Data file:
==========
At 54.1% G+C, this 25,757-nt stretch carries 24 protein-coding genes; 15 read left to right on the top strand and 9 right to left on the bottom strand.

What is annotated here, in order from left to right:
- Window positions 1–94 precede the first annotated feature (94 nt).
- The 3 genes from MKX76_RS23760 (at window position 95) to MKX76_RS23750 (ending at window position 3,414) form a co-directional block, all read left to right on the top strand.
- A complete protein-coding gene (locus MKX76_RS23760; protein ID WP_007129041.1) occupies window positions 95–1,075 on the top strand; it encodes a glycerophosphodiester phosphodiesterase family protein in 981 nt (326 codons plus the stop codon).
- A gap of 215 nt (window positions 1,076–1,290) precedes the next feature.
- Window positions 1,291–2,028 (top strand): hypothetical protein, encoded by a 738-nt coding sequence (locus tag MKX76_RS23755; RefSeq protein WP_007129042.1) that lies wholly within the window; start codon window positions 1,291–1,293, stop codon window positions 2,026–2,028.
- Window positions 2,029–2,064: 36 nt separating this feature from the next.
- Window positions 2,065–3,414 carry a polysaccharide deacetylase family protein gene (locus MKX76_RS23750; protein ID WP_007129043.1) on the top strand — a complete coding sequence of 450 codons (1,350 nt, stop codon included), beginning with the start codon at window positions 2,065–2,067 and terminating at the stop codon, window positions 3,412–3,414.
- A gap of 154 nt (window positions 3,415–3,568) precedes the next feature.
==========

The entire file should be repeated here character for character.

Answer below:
At 54.1% G+C, this 25,757-nt stretch carries 24 protein-coding genes; 15 read left to right on the top strand and 9 right to left on the bottom strand.

What is annotated here, in order from left to right:
- Window positions 1–94 precede the first annotated feature (94 nt).
- The 3 genes from MKX76_RS23760 (at window position 95) to MKX76_RS23750 (ending at window position 3,414) form a co-directional block, all read left to right on the top strand.
- A complete protein-coding gene (locus MKX76_RS23760; protein ID WP_007129041.1) occupies window positions 95–1,075 on the top strand; it encodes a glycerophosphodiester phosphodiesterase family protein in 981 nt (326 codons plus the stop codon).
- A gap of 215 nt (window positions 1,076–1,290) precedes the next feature.
- Window positions 1,291–2,028 (top strand): hypothetical protein, encoded by a 738-nt coding sequence (locus tag MKX76_RS23755; RefSeq protein WP_007129042.1) that lies wholly within the window; start codon window positions 1,291–1,293, stop codon window positions 2,026–2,028.
- Window positions 2,029–2,064: 36 nt separating this feature from the next.
- Window positions 2,065–3,414 carry a polysaccharide deacetylase family protein gene (locus MKX76_RS23750; protein ID WP_007129043.1) on the top strand — a complete coding sequence of 450 codons (1,350 nt, stop codon included), beginning with the start codon at window positions 2,065–2,067 and terminating at the stop codon, window positions 3,412–3,414.
- A gap of 154 nt (window positions 3,415–3,568) precedes the next feature.